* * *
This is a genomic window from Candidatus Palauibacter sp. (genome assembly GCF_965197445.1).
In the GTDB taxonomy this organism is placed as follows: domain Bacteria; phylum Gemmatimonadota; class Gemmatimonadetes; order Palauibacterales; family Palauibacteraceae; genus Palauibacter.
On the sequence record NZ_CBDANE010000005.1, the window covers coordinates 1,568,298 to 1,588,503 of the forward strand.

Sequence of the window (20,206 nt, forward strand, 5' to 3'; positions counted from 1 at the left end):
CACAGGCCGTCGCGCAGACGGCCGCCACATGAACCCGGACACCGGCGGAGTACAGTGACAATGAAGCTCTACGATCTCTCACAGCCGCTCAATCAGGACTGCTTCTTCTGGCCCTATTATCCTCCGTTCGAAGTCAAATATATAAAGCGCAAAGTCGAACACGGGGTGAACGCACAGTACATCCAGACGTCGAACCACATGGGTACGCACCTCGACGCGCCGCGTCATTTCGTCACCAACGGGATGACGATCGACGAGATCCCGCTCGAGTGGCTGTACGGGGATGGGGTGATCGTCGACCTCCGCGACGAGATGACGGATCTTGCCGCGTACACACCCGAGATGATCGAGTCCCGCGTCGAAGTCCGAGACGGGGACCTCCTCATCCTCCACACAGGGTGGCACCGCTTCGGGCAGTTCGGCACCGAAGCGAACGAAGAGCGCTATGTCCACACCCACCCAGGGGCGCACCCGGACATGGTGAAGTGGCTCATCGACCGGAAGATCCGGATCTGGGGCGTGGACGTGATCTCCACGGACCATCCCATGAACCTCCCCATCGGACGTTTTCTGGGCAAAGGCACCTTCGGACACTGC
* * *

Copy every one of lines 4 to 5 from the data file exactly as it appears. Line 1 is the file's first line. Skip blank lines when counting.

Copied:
Sequence of the window (20,206 nt, forward strand, 5' to 3'; positions counted from 1 at the left end):
CACAGGCCGTCGCGCAGACGGCCGCCACATGAACCCGGACACCGGCGGAGTACAGTGACAATGAAGCTCTACGATCTCTCACAGCCGCTCAATCAGGACTGCTTCTTCTGGCCCTATTATCCTCCGTTCGAAGTCAAATATATAAAGCGCAAAGTCGAACACGGGGTGAACGCACAGTACATCCAGACGTCGAACCACATGGGTACGCACCTCGACGCGCCGCGTCATTTCGTCACCAACGGGATGACGATCGACGAGATCCCGCTCGAGTGGCTGTACGGGGATGGGGTGATCGTCGACCTCCGCGACGAGATGACGGATCTTGCCGCGTACACACCCGAGATGATCGAGTCCCGCGTCGAAGTCCGAGACGGGGACCTCCTCATCCTCCACACAGGGTGGCACCGCTTCGGGCAGTTCGGCACCGAAGCGAACGAAGAGCGCTATGTCCACACCCACCCAGGGGCGCACCCGGACATGGTGAAGTGGCTCATCGACCGGAAGATCCGGATCTGGGGCGTGGACGTGATCTCCACGGACCATCCCATGAACCTCCCCATCGGACGTTTTCTGGGCAAAGGCACCTTCGGACACTGC